The communication event with the title “Harnessing Modern Agricultural Biotechnology for Africa’s Economic Development” took place in Addis Ababa, Ethiopia, from 21 to 22 April. It was organised by the Network of African Science Academies (NASAC) and featured a review of the booklet Climate Change Adaptions and Resilience in Africa, a publication that communicates scientific data on facts and resilience regarding climate change in Africa to policy makers and local stakeholders.
At the heart of the conference was a round table discussion, uniting scientists and policy makers from all over Africa. Next to the presentation and review of the policy maker’s booklet, the event included a value-add of modern agricultural bio-technology as a basis for political goodwill. In an open forum, participants could exchange perspectives on sustainability and economic development in Africa and discuss the challenges of climate change. Several personal contacts, networks and collaborations between the South, West and Eastern Africa science academies and policy makers were established, harmonising especially on controversial issues like the use of genetically modified organisms (GMOs).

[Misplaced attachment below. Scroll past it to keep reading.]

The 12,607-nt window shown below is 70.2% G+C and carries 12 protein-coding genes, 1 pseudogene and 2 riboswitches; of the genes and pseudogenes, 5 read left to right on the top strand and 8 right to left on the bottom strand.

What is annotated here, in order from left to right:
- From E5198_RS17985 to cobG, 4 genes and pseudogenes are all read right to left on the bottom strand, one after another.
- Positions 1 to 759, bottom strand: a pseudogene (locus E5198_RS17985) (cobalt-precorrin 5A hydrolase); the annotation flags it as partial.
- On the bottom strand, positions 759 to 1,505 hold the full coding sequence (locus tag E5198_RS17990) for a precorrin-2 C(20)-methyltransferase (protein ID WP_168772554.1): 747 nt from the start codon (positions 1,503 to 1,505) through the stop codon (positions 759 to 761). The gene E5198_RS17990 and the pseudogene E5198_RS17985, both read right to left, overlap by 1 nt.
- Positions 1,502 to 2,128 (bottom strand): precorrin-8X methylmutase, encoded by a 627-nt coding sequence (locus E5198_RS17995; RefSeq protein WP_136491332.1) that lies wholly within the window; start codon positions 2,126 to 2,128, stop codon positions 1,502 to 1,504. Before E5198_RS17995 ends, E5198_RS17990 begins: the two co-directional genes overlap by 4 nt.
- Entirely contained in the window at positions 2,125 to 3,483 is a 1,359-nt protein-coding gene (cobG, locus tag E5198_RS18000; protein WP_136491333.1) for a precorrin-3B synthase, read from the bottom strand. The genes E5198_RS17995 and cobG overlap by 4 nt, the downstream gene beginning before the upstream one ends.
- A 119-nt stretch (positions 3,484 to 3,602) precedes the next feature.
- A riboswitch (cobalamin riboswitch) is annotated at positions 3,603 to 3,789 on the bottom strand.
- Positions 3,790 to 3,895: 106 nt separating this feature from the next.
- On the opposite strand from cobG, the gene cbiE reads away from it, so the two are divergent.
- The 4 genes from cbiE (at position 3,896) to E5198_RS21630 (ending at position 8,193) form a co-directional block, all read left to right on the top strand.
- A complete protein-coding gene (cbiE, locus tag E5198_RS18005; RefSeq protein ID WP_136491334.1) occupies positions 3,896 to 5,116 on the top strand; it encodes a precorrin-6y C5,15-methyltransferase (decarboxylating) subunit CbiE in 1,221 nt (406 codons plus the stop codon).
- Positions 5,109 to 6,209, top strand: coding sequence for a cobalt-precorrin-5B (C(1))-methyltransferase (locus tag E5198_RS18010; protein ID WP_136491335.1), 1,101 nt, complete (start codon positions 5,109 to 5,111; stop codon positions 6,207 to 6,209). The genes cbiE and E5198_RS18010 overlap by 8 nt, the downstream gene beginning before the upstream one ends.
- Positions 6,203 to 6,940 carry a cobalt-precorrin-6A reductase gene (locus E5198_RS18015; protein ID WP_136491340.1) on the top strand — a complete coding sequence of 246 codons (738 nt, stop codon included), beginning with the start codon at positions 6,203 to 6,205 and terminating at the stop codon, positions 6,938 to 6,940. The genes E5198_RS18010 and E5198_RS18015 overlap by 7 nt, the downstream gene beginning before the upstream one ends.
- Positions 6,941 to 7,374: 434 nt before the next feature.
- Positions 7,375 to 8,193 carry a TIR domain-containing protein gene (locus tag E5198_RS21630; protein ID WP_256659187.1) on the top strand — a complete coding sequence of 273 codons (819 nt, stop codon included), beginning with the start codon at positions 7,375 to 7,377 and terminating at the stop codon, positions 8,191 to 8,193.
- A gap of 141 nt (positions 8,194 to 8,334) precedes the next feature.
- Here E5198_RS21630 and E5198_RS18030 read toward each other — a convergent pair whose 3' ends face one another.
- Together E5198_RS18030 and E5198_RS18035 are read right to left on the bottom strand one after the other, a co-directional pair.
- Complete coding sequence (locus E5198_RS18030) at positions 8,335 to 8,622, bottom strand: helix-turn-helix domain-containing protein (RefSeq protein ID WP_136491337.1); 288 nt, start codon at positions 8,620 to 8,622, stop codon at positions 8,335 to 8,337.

Godfrey Omulo, Masters in Agricultural Engineering (Makerere University, Uganda) took part in the event as science representative elected by the GYA. The expert on sustainable agricultural technology in Africa emphasised the importance of modern technology for sustainable development and highlighted science diplomacy as an important factor for sustainable development.
The foundations, Omulo is sure, are now laid. He feels optimistic that the booklet will be able create a greater public awareness. “It was a very good meeting and we could come up with really good recommendations on how to use agricultural technology in various African countries”, he says. The recommendations booklet is a first important step in this process and an example of science diplomacy itself. In order to successfully communicate scientific evidence to the local policy makers “much publicity and communication has to be done”, Omulo emphasises.
The publication with recommendations to policymakers by the Network of African Science Academies (NASAC) is also available for download: